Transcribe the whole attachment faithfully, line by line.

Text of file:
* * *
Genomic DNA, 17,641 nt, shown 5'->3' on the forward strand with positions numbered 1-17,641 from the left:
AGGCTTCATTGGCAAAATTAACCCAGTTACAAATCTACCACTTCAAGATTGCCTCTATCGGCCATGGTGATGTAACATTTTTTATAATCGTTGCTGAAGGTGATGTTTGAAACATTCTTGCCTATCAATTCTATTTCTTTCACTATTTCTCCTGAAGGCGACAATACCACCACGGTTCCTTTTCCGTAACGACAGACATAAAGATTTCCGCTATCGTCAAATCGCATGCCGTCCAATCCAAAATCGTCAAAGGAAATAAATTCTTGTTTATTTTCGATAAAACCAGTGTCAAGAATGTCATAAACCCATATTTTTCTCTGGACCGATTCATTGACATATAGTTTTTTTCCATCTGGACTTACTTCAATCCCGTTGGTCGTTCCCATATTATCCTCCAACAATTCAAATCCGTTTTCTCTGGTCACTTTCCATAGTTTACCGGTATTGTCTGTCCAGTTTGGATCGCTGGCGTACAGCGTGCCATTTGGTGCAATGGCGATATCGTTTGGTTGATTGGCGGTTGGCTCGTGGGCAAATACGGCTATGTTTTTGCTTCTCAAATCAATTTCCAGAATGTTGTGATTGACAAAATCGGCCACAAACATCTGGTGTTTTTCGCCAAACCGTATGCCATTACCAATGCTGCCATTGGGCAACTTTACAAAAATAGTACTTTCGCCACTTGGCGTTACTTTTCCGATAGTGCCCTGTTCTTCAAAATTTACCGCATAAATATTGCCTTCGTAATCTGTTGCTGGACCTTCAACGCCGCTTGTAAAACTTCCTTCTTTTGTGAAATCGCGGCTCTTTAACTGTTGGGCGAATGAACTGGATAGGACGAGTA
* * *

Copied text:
Genomic DNA, 17,641 nt, shown 5'->3' on the forward strand with positions numbered 1-17,641 from the left:
AGGCTTCATTGGCAAAATTAACCCAGTTACAAATCTACCACTTCAAGATTGCCTCTATCGGCCATGGTGATGTAACATTTTTTATAATCGTTGCTGAAGGTGATGTTTGAAACATTCTTGCCTATCAATTCTATTTCTTTCACTATTTCTCCTGAAGGCGACAATACCACCACGGTTCCTTTTCCGTAACGACAGACATAAAGATTTCCGCTATCGTCAAATCGCATGCCGTCCAATCCAAAATCGTCAAAGGAAATAAATTCTTGTTTATTTTCGATAAAACCAGTGTCAAGAATGTCATAAACCCATATTTTTCTCTGGACCGATTCATTGACATATAGTTTTTTTCCATCTGGACTTACTTCAATCCCGTTGGTCGTTCCCATATTATCCTCCAACAATTCAAATCCGTTTTCTCTGGTCACTTTCCATAGTTTACCGGTATTGTCTGTCCAGTTTGGATCGCTGGCGTACAGCGTGCCATTTGGTGCAATGGCGATATCGTTTGGTTGATTGGCGGTTGGCTCGTGGGCAAATACGGCTATGTTTTTGCTTCTCAAATCAATTTCCAGAATGTTGTGATTGACAAAATCGGCCACAAACATCTGGTGTTTTTCGCCAAACCGTATGCCATTACCAATGCTGCCATTGGGCAACTTTACAAAAATAGTACTTTCGCCACTTGGCGTTACTTTTCCGATAGTGCCCTGTTCTTCAAAATTTACCGCATAAATATTGCCTTCGTAATCTGTTGCTGGACCTTCAACGCCGCTTGTAAAACTTCCTTCTTTTGTGAAATCGCGGCTCTTTAACTGTTGGGCGAATGAACTGGATAGGACGAGTA